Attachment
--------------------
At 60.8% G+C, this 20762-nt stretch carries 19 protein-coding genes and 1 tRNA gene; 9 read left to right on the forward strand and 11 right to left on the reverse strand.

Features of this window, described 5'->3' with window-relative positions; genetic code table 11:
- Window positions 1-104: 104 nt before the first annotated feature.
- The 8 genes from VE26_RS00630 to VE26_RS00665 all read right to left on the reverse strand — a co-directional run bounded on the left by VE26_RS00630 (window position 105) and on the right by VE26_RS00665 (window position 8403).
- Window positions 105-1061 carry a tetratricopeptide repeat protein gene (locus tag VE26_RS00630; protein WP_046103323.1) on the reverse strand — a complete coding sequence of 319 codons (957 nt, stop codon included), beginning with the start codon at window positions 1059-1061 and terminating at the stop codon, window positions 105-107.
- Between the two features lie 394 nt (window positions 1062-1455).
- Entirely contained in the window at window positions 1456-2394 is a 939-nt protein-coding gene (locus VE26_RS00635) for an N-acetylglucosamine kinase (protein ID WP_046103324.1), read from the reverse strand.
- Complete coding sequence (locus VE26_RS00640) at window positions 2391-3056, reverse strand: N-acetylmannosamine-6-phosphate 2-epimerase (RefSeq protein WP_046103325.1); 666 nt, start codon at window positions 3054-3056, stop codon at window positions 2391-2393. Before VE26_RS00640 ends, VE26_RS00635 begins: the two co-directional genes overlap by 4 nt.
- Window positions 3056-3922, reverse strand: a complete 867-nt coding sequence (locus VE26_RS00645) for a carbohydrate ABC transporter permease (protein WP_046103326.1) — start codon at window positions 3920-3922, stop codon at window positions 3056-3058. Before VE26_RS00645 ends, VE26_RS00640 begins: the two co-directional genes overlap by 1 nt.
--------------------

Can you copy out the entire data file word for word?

At 60.8% G+C, this 20762-nt stretch carries 19 protein-coding genes and 1 tRNA gene; 9 read left to right on the forward strand and 11 right to left on the reverse strand.

Features of this window, described 5'->3' with window-relative positions; genetic code table 11:
- Window positions 1-104: 104 nt before the first annotated feature.
- The 8 genes from VE26_RS00630 to VE26_RS00665 all read right to left on the reverse strand — a co-directional run bounded on the left by VE26_RS00630 (window position 105) and on the right by VE26_RS00665 (window position 8403).
- Window positions 105-1061 carry a tetratricopeptide repeat protein gene (locus tag VE26_RS00630; protein WP_046103323.1) on the reverse strand — a complete coding sequence of 319 codons (957 nt, stop codon included), beginning with the start codon at window positions 1059-1061 and terminating at the stop codon, window positions 105-107.
- Between the two features lie 394 nt (window positions 1062-1455).
- Entirely contained in the window at window positions 1456-2394 is a 939-nt protein-coding gene (locus VE26_RS00635) for an N-acetylglucosamine kinase (protein ID WP_046103324.1), read from the reverse strand.
- Complete coding sequence (locus VE26_RS00640) at window positions 2391-3056, reverse strand: N-acetylmannosamine-6-phosphate 2-epimerase (RefSeq protein WP_046103325.1); 666 nt, start codon at window positions 3054-3056, stop codon at window positions 2391-2393. Before VE26_RS00640 ends, VE26_RS00635 begins: the two co-directional genes overlap by 4 nt.
- Window positions 3056-3922, reverse strand: a complete 867-nt coding sequence (locus VE26_RS00645) for a carbohydrate ABC transporter permease (protein WP_046103326.1) — start codon at window positions 3920-3922, stop codon at window positions 3056-3058. Before VE26_RS00645 ends, VE26_RS00640 begins: the two co-directional genes overlap by 1 nt.